Tuesday, July 28, 2015

why Bladerunner is a great movie


https://youtu.be/AJzIT6fQ3OU
I was working on the material for a creativity seminar I taught last week, and I was reflecting on some principles - Sinek's "Start with Why", and this scene from Bladerunner kept running through my mind. The lines I love are actually Harrison Ford's:
All he'd wanted was the same answers the rest of us want:
where do I come from?
where am I going?
how long have I got?
These are the fundamental questions of life. Bladerunner, science fiction and movie violence aside, does a great job of making you feel those questions profoundly, and to understand they are the same questions everyone around you is wondering, and everyone who has ever lived has wondered. 

dissatisfied

My department chair started a new Master of Science in Analytics program here at UNH. He and his team are running the first cohort through now. It's a year-round program, so they actually started in May (a model I am familiar with from my Army-Baylor days). Back in the spring we were talking and I was telling him about my creativity course I had offered last year. He was intrigued and invited me to give a one-day seminar to the Analytics students.

I was only too happy to comply. I love the topic and I love talking about it. It's something that is dear to my heart because it is central to my identity. Creativity is fundamental to the Renaissance Man ideal I have been pursuing since before I really understood what that was. I put a lot of time into planning the seminar - much more than I should have because I had other things I needed to be doing. But I plugged away on it and re-organized it and changed and tweeked it right up until the moment I started talking.

And I have to say I was completely dissatisfied with the outcome.

Don't get me wrong - the students were great. They were polite and engaged. I think it was a decent seminar - I'm sure they've seen worse. But here's the thing - with my teaching, I don't strive for decent. Decent is dissatisfying. And teaching something I really love - well, that just ratchets it up a whole additional notch. So that was probably part of the problem. Typical of my style, I tried to do too much in the time I had. I didn't run out of time (I actually finished a few minutes early), but I could tell I presented too many concepts. Frankly, I just talked too much.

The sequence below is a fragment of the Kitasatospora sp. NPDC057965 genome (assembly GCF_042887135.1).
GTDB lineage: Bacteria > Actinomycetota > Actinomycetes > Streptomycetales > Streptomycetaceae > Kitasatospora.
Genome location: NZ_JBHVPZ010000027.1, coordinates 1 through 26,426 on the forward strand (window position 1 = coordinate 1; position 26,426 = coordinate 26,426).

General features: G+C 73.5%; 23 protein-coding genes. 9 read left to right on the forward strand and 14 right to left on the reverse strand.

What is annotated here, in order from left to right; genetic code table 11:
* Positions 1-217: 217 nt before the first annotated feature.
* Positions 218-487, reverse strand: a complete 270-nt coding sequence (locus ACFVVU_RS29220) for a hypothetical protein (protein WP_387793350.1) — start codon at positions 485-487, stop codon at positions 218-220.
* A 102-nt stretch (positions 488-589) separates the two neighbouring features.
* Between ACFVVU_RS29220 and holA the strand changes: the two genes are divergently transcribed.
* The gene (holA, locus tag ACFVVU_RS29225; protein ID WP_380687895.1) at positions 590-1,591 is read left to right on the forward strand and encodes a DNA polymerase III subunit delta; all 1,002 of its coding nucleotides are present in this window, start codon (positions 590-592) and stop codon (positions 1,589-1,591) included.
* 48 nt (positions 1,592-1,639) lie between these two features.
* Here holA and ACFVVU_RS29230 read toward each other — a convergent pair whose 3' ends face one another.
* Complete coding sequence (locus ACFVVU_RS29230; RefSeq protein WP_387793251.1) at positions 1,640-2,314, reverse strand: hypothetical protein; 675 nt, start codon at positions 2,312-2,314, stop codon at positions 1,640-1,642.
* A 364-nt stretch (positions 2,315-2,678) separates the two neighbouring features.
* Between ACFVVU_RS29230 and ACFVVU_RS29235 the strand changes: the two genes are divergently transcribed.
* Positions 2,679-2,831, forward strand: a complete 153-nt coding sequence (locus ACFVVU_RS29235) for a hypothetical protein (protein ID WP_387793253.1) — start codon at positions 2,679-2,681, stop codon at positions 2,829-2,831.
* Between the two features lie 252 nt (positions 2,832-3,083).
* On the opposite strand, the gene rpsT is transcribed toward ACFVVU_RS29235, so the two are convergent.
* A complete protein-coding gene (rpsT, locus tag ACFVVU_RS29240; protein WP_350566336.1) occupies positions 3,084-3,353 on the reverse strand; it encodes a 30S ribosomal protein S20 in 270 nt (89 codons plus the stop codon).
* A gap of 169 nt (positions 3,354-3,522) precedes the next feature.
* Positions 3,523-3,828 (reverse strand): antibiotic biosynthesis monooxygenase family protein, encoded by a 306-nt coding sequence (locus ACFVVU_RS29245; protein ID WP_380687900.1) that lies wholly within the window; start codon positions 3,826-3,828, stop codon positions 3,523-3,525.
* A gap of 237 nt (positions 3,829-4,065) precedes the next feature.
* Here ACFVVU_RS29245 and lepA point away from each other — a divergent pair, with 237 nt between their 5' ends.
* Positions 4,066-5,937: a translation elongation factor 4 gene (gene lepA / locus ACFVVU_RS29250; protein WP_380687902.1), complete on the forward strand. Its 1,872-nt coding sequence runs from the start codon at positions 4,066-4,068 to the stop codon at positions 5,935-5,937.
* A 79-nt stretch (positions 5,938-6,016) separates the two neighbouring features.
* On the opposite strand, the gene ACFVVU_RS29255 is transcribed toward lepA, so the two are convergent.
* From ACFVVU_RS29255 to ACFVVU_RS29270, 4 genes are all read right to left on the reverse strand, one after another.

The biggest thing I did wrong, and it really pisses me off, is that I talked too much about myself. Not, I hope in a bragging way (I poked fun at myself quite a bit), but just a bit too ego-centric. The ego is a vicious Achille's heal. No one really wants to hear about you. They really want to hear about themselves. People are self-centered as a rule. The more you can help someone see how something is relevant to their goals and objectives, the more they will pay attention to what you are saying. 

So I was dissatisfied by my performance. It's a moment to take stock and think. As I said in the class, you learn more from failure than from success. I asked the students to give me a quick eval at the end of class - to answer 3 questions anonymously on a piece of paper about the class - 1) what did you like? 2) what would you want more of? 3) What would you want less of? I'm so unhappy with my own evaluation that I haven't even read their responses yet. They're sitting on my desk in a manilla folder. It's true that you learn more from failure than success, But it's hard to fail, especially when you really care about something. I know what I need to do. Like most important things, it's simple, but it isn't easy.

Tomorrow I'll read the evals and start thinking about the next opportunity.

Monday, July 27, 2015

the podcast as a creative enterprise

I've been working on my podcast, The Health Leader Forge, since March. I just recorded my 10th interview this past Friday with Jay Couture, the CEO of the Seacoast Mental Health Clinic, one of 10 community mental health clinics in the state.

Doing these podcasts is a different experience than almost anything else I've done before. I hadn't really thought of it as a creative outlet until recently. But it definitely is. The whole enterprise started as an idea - or a question - how could I use this podcast technology to extend my teaching mission? I had been organizing an after-hours speaker series when I was teaching at Army-Baylor, and so I combined the two. I hadn't given much thought to interview-style journalism before, but there is a lot of preparation that goes into doing an interview. I spend several hours preparing for each interview, determining what I want to have the guest share. And then after the interview there is a fair amount of editing work to be done as well. What's fun about the podcast is it is really a joint creation between me and the guest (or should that be the guest and I? I don't know - but it's fun). The podcast is creative in the sense that in the beginning there is nothing, and then I work with the guest, and at the end we have something that I think is informative, interesting, and eye opening. I'm very lucky in that I've only interviewed people who are totally passionate about what they do - so the process is actually pretty easy. I feel like I have been relatively successful in helping them show who they really are as people, too, which I think is important.